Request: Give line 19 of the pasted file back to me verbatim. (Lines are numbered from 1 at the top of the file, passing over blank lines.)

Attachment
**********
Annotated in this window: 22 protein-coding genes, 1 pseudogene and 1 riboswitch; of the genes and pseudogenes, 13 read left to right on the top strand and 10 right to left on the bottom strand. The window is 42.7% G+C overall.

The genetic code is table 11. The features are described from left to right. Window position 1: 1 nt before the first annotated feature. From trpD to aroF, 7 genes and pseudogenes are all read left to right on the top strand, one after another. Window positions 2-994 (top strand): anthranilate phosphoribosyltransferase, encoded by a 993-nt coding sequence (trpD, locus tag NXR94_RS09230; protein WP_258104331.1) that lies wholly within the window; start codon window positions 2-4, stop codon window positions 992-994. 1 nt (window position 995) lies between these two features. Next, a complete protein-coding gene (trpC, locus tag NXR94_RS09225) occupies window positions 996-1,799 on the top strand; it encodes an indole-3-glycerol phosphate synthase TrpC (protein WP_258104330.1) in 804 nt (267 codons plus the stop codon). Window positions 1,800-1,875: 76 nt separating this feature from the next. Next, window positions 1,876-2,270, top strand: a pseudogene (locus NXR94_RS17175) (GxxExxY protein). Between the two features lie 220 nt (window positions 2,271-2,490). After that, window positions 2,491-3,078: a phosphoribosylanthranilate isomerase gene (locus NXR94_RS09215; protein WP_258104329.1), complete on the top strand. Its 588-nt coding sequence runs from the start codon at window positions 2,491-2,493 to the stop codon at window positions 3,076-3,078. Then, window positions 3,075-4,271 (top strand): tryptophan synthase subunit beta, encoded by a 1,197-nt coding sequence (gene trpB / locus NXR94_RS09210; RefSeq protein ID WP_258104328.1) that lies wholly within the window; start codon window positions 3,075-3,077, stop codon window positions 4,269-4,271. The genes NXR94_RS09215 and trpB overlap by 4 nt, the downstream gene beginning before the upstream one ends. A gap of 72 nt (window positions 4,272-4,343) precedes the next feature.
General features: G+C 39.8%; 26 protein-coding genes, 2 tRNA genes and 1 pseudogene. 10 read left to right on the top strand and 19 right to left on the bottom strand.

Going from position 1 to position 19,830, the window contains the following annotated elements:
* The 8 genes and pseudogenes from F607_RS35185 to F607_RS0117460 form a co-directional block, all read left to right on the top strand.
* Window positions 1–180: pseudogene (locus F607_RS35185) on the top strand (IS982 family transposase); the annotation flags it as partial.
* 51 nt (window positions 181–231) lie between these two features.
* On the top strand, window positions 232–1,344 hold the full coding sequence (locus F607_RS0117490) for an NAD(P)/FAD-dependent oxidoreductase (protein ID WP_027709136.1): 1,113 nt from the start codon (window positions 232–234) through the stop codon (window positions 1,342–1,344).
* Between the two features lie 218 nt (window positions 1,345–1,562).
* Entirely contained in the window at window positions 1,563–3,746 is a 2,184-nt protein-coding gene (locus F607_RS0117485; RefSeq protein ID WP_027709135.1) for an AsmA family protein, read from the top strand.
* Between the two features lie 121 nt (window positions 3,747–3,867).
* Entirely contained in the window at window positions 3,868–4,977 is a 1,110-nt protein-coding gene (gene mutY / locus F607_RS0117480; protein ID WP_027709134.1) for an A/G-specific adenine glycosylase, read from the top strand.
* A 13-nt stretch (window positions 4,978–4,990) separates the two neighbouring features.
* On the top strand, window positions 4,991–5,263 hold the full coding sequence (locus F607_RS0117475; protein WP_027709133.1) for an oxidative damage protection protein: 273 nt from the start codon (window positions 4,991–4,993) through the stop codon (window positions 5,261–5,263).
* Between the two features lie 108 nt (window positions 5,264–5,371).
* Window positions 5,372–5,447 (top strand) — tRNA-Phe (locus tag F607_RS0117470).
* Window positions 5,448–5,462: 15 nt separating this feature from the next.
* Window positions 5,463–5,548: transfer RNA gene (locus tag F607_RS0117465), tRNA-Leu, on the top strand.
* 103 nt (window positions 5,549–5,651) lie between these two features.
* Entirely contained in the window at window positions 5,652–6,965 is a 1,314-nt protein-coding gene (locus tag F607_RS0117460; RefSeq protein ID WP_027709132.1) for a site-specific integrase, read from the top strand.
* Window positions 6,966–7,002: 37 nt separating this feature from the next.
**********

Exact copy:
* 103 nt (window positions 5,549–5,651) lie between these two features.